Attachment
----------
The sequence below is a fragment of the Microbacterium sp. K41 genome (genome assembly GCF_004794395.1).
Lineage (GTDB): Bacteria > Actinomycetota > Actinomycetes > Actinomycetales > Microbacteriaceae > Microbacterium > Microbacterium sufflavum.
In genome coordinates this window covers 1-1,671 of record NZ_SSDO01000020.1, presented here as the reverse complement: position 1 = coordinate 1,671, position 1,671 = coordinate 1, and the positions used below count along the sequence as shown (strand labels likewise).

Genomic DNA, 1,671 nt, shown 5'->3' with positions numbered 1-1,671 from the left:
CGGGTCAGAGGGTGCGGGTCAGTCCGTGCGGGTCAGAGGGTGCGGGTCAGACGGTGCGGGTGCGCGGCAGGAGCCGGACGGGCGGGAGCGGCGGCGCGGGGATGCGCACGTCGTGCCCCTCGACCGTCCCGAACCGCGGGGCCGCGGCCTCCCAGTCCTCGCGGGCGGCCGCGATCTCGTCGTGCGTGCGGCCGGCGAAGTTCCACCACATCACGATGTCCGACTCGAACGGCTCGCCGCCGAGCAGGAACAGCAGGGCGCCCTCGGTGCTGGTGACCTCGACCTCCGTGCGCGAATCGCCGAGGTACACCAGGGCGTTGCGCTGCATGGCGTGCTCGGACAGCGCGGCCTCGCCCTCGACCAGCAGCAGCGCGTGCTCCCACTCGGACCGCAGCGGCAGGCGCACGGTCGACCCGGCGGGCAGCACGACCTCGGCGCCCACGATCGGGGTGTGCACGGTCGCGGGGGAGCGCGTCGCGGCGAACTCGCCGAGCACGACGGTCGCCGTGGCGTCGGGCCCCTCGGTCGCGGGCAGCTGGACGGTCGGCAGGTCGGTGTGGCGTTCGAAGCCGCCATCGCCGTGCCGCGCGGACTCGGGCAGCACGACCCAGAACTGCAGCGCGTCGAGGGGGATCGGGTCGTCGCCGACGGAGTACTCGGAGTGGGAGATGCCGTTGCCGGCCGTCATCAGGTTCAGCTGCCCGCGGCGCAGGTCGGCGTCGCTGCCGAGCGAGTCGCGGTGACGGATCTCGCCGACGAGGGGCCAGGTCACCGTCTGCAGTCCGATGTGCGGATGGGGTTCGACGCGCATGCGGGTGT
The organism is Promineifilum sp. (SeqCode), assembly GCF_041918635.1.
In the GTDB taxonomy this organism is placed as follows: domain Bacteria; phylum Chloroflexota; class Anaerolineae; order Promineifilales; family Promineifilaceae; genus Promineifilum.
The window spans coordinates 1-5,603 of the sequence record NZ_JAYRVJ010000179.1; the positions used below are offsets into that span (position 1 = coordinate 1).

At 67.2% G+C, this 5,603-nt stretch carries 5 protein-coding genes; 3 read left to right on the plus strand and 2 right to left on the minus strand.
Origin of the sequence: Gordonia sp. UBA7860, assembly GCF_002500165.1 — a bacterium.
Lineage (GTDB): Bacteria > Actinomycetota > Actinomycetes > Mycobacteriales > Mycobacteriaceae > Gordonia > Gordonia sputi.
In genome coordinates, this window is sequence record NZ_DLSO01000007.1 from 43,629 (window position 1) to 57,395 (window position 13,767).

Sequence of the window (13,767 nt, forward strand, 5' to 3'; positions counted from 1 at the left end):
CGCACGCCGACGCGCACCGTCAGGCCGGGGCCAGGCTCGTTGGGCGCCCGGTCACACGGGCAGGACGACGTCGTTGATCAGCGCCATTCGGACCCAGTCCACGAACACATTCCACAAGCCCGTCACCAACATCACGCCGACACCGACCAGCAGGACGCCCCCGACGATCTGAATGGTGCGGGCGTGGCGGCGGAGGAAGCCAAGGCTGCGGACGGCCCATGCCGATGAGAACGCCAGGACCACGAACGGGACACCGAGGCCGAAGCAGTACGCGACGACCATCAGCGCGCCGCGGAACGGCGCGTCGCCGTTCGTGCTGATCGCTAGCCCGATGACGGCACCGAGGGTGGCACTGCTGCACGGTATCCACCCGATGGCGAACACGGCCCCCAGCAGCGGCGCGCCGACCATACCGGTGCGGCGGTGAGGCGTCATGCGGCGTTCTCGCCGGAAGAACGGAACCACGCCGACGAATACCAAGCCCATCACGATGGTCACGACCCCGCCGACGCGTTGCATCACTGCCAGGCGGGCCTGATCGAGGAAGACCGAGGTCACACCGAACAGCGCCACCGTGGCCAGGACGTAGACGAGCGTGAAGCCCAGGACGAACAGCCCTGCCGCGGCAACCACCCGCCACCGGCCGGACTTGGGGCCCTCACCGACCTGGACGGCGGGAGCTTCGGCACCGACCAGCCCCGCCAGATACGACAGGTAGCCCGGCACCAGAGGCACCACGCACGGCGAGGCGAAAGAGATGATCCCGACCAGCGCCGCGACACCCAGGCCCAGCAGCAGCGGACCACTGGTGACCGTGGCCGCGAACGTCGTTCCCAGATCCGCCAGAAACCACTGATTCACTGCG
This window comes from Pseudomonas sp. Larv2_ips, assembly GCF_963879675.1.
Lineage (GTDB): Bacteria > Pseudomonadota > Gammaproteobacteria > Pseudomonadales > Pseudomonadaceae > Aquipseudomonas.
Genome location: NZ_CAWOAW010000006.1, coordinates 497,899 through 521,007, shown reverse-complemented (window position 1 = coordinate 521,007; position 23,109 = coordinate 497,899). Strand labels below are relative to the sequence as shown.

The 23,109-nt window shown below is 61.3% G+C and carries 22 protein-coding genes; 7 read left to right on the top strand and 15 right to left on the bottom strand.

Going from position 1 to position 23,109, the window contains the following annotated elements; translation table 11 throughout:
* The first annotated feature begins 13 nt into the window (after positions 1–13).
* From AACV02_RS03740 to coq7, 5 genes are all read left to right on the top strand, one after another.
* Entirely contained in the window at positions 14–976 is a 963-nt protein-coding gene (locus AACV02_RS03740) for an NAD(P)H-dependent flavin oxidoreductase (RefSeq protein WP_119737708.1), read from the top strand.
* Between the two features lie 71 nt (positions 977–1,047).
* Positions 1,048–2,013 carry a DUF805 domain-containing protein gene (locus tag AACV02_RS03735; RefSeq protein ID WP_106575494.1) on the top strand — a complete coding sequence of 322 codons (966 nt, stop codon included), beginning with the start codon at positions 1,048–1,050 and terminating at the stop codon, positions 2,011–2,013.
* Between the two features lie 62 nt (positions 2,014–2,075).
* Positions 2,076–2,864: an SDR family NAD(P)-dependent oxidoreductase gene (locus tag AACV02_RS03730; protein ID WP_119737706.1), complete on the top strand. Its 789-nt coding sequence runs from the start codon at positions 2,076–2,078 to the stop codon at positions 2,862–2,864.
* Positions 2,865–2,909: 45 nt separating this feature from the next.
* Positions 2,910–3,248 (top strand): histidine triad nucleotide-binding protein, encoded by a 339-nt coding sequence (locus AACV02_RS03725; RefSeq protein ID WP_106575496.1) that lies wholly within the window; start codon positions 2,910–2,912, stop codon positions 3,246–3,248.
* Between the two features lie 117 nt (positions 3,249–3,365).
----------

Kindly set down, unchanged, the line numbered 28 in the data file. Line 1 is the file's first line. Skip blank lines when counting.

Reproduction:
* Positions 2,910–3,248 (top strand): histidine triad nucleotide-binding protein, encoded by a 339-nt coding sequence (locus AACV02_RS03725; RefSeq protein ID WP_106575496.1) that lies wholly within the window; start codon positions 2,910–2,912, stop codon positions 3,246–3,248.